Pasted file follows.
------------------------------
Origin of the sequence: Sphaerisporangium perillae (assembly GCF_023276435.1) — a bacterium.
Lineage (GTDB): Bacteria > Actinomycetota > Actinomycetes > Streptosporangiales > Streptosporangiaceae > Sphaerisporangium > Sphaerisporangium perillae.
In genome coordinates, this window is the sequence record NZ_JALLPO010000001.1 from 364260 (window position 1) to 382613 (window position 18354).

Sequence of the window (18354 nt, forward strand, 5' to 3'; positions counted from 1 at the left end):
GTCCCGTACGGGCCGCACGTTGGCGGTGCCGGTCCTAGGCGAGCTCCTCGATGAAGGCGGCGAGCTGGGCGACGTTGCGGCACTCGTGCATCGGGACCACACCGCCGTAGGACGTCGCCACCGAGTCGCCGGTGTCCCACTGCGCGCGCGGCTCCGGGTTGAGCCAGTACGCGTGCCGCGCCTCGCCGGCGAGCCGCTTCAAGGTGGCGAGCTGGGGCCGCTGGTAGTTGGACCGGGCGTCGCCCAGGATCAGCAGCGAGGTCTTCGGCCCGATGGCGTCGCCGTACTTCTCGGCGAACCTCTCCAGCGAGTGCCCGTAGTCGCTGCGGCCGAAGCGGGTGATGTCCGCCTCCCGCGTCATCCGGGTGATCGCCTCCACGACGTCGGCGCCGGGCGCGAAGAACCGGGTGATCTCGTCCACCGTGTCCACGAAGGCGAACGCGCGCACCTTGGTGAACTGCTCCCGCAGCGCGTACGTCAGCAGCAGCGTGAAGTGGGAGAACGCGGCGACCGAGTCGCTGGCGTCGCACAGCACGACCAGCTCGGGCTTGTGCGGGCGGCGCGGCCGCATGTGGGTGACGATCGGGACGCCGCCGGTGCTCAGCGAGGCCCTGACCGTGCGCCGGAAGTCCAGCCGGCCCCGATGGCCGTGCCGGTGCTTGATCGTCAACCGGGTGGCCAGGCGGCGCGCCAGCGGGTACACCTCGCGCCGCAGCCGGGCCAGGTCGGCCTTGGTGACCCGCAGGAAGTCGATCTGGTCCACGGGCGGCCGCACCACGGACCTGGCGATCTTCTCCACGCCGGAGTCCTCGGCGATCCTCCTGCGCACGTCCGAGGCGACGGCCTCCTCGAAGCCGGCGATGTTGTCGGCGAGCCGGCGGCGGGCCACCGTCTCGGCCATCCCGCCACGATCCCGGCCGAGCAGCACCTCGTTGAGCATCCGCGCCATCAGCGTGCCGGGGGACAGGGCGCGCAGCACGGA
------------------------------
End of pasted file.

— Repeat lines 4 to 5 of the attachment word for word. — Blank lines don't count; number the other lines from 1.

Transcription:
Sequence of the window (18354 nt, forward strand, 5' to 3'; positions counted from 1 at the left end):
GTCCCGTACGGGCCGCACGTTGGCGGTGCCGGTCCTAGGCGAGCTCCTCGATGAAGGCGGCGAGCTGGGCGACGTTGCGGCACTCGTGCATCGGGACCACACCGCCGTAGGACGTCGCCACCGAGTCGCCGGTGTCCCACTGCGCGCGCGGCTCCGGGTTGAGCCAGTACGCGTGCCGCGCCTCGCCGGCGAGCCGCTTCAAGGTGGCGAGCTGGGGCCGCTGGTAGTTGGACCGGGCGTCGCCCAGGATCAGCAGCGAGGTCTTCGGCCCGATGGCGTCGCCGTACTTCTCGGCGAACCTCTCCAGCGAGTGCCCGTAGTCGCTGCGGCCGAAGCGGGTGATGTCCGCCTCCCGCGTCATCCGGGTGATCGCCTCCACGACGTCGGCGCCGGGCGCGAAGAACCGGGTGATCTCGTCCACCGTGTCCACGAAGGCGAACGCGCGCACCTTGGTGAACTGCTCCCGCAGCGCGTACGTCAGCAGCAGCGTGAAGTGGGAGAACGCGGCGACCGAGTCGCTGGCGTCGCACAGCACGACCAGCTCGGGCTTGTGCGGGCGGCGCGGCCGCATGTGGGTGACGATCGGGACGCCGCCGGTGCTCAGCGAGGCCCTGACCGTGCGCCGGAAGTCCAGCCGGCCCCGATGGCCGTGCCGGTGCTTGATCGTCAACCGGGTGGCCAGGCGGCGCGCCAGCGGGTACACCTCGCGCCGCAGCCGGGCCAGGTCGGCCTTGGTGACCCGCAGGAAGTCGATCTGGTCCACGGGCGGCCGCACCACGGACCTGGCGATCTTCTCCACGCCGGAGTCCTCGGCGATCCTCCTGCGCACGTCCGAGGCGACGGCCTCCTCGAAGCCGGCGATGTTGTCGGCGAGCCGGCGGCGGGCCACCGTCTCGGCCATCCCGCCACGATCCCGGCCGAGCAGCACCTCGTTGAGCATCCGCGCCATCAGCGTGCCGGGGGACAGGGCGCGCAGCACGGA